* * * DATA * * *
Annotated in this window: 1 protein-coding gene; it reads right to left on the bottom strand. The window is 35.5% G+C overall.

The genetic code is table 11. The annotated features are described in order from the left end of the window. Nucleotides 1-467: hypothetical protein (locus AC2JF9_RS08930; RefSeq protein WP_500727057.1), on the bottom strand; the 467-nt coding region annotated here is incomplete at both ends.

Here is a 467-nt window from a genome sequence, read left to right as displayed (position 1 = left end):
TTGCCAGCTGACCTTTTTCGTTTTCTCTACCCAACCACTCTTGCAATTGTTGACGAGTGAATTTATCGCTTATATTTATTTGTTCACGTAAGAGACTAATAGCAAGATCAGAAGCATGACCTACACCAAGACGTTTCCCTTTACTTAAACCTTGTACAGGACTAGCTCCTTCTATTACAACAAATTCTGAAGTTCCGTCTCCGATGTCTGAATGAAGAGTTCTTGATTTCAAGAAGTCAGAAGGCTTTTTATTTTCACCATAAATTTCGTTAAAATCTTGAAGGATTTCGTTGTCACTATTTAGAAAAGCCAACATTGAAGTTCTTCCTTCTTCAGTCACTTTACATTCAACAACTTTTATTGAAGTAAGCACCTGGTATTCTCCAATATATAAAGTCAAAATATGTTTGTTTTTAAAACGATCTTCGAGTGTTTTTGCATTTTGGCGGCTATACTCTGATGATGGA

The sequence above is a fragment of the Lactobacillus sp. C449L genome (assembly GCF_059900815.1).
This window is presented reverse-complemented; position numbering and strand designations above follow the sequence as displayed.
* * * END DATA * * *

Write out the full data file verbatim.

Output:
Annotated in this window: 1 protein-coding gene; it reads right to left on the bottom strand. The window is 35.5% G+C overall.

The genetic code is table 11. The annotated features are described in order from the left end of the window. Nucleotides 1-467: hypothetical protein (locus AC2JF9_RS08930; RefSeq protein WP_500727057.1), on the bottom strand; the 467-nt coding region annotated here is incomplete at both ends.

Here is a 467-nt window from a genome sequence, read left to right as displayed (position 1 = left end):
TTGCCAGCTGACCTTTTTCGTTTTCTCTACCCAACCACTCTTGCAATTGTTGACGAGTGAATTTATCGCTTATATTTATTTGTTCACGTAAGAGACTAATAGCAAGATCAGAAGCATGACCTACACCAAGACGTTTCCCTTTACTTAAACCTTGTACAGGACTAGCTCCTTCTATTACAACAAATTCTGAAGTTCCGTCTCCGATGTCTGAATGAAGAGTTCTTGATTTCAAGAAGTCAGAAGGCTTTTTATTTTCACCATAAATTTCGTTAAAATCTTGAAGGATTTCGTTGTCACTATTTAGAAAAGCCAACATTGAAGTTCTTCCTTCTTCAGTCACTTTACATTCAACAACTTTTATTGAAGTAAGCACCTGGTATTCTCCAATATATAAAGTCAAAATATGTTTGTTTTTAAAACGATCTTCGAGTGTTTTTGCATTTTGGCGGCTATACTCTGATGATGGA

The sequence above is a fragment of the Lactobacillus sp. C449L genome (assembly GCF_059900815.1).
This window is presented reverse-complemented; position numbering and strand designations above follow the sequence as displayed.